Python Set Comprehension Tutorial

In this section, we will learn what the Set Comprehension is and how to use it in Python.

What is Set Comprehension in Python?

Python Set Comprehension is a method of creating a Set object based on the elements of an iterable object.

You might be asking the `set()` function does the same thing and so what’s the different between a Set Comprehension and the `set()` function then?

Well, Set Comprehension allows us to run filters on the elements of the target iterable object and also modify the incoming elements before they are being part of the new Set object. And all of these happen in just one single line of code.

Basically, the Set Comprehension is a combination of `for in` loop, as well as an `if` statement and another expression! So three separate statements are combined and created the Set Comprehension.

Python Set Comprehension Syntax:

newSet = {expression for item in iterable if condition == True}

`newSet`: this is final Set that will be produced after the operation of the Set comprehension is done.

`for item in iterable`: this is a simple for loop that will go through the items of the target iterable object (like a List or a Set object etc.). Here the `iterable` is the target iterable object. The `item` is the returned element from the iterable object per each iteration. We put `in` between the `item` and `iterable` in order to separate them. And of course the for loop starts with the keyword `for`.

` if condition == True`: After each iteration in the loop, the returned `item` will be passed to this optional if condition. Here we can run a condition on top of the item and if it passed, it will be passed to the `expression` part of the Set comprehension! Remember, this if condition is optional and can be ignored.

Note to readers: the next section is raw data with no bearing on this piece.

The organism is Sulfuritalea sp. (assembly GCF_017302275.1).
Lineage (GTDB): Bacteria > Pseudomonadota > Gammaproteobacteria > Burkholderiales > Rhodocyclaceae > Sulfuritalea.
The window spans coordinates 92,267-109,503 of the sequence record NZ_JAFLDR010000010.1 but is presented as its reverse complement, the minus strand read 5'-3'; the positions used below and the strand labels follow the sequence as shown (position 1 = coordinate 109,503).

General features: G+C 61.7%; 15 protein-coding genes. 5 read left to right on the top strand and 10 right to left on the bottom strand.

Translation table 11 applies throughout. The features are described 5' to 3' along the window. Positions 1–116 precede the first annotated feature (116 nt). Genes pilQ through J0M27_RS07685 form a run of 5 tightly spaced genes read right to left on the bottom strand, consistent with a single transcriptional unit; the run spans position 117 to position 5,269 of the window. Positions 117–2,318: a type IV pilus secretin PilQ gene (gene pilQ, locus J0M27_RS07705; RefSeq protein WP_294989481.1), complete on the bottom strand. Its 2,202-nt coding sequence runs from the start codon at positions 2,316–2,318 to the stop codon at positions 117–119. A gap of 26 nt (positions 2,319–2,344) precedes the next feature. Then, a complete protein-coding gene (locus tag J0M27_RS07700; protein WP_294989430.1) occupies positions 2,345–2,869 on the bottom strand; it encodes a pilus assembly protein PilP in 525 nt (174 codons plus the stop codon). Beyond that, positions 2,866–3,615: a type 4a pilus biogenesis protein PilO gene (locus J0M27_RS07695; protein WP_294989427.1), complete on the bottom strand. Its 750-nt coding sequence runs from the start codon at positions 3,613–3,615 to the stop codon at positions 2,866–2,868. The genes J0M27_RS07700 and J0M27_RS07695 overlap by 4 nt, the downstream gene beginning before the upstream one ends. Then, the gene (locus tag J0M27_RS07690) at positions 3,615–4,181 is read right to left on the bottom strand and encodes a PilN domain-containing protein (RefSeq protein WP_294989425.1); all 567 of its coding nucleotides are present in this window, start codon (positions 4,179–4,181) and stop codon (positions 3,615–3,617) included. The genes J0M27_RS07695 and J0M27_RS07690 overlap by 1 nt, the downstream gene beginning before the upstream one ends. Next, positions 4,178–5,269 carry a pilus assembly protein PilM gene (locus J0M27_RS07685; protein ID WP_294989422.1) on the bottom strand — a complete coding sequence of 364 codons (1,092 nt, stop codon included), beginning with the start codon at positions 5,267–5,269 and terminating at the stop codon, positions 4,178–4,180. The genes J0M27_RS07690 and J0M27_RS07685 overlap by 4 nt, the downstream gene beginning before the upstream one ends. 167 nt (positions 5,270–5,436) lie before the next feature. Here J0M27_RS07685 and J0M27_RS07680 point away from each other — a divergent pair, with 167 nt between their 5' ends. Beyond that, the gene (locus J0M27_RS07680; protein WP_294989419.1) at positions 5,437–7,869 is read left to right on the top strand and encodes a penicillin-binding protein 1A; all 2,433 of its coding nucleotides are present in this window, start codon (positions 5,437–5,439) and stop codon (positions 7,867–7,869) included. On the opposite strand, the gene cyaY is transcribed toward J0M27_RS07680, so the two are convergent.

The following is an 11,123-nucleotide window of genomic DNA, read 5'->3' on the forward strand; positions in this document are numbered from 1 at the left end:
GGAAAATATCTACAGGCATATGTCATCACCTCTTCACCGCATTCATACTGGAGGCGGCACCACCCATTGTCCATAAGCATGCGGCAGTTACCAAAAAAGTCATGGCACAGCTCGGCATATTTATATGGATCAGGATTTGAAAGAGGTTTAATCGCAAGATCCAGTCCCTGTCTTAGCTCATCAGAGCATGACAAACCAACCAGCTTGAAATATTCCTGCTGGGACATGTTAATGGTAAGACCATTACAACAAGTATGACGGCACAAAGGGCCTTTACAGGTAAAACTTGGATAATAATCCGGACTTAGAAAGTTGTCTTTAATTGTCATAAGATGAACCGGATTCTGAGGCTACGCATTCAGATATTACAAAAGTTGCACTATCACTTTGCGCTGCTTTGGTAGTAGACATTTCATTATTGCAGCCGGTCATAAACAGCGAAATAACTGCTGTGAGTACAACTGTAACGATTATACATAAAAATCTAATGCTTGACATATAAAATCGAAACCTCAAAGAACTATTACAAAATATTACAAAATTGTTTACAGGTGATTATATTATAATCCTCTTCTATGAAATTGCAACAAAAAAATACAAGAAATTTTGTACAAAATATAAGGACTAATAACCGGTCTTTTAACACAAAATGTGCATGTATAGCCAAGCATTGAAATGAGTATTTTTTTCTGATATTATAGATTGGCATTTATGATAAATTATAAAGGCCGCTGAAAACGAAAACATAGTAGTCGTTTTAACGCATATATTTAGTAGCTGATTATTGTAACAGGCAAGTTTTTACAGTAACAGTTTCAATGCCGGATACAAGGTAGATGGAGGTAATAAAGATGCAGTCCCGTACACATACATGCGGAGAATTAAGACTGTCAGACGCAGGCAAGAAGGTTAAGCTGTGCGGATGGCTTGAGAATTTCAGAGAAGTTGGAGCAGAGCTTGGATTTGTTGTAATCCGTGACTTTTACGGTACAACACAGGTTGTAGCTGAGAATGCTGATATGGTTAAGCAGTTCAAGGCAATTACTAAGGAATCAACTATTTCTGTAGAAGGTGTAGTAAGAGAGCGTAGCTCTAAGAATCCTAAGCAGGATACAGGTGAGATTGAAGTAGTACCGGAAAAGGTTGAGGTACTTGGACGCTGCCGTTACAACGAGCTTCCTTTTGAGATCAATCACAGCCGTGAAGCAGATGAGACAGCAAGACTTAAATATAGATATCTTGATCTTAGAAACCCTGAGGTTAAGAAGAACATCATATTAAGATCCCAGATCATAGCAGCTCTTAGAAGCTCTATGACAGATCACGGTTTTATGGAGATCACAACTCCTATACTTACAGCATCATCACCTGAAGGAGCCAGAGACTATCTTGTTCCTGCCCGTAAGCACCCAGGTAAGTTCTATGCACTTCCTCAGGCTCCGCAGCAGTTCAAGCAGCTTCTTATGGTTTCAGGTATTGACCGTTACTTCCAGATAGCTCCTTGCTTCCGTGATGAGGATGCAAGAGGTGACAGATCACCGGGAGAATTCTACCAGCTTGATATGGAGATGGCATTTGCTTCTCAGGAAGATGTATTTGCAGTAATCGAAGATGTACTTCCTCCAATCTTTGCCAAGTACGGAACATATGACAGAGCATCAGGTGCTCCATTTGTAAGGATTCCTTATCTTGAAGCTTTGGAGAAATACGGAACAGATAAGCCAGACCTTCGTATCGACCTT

For example, the condition could be as simple as (if item not in [“Jack”,”Omid”,”Elon”]) meaning as long as the returned item from the target Iterable object is not one of these mentioned elements, then it can be passed to the `expression` to become part of the new Set.

`expression`: expression can be as simple as a variable name like `item` for example! This expression represents the item that will be passed as part of the elements of the new Set. We say it’s an expression because we are allowed to modify the item before it becomes part of the new Set! For example, if the new elements are all of type number, and we need to multiply them by the number 10 before they are being added to the Set, then we can put the expression right here as `item * 10`.

Example: using python Set comprehension with if statement

list1 = ["Ellen","Jack", "Omid",False,"Elon", 20.3, "James","Richard","Jeremy", "Ian","Elon", "Kimberly"]

ignoreList = ["Ellen","Omid","Elon"]

set1 = {item for item in list1 if item not in ignoreList}

print(set1)

Output:

{False, 'Kimberly', 'Jack', 'Richard', 20.3, 'Ian', 'James', 'Jeremy'}

Let’s dissect the Set Comprehension of this example:

The for loop here is: `for item in list1` which means we want to take the elements of the `list1` and use them as the elements of the new Set object.

The condition is: `if item not in ignoreList`. This condition is saying check the incoming items from the `list1` object and as long as they are not either of the elements in the `ignoreList`, then they can pass and become part of the new Set object.

`item`: The expression of this example is simply the new item itself without any sort of modifications.

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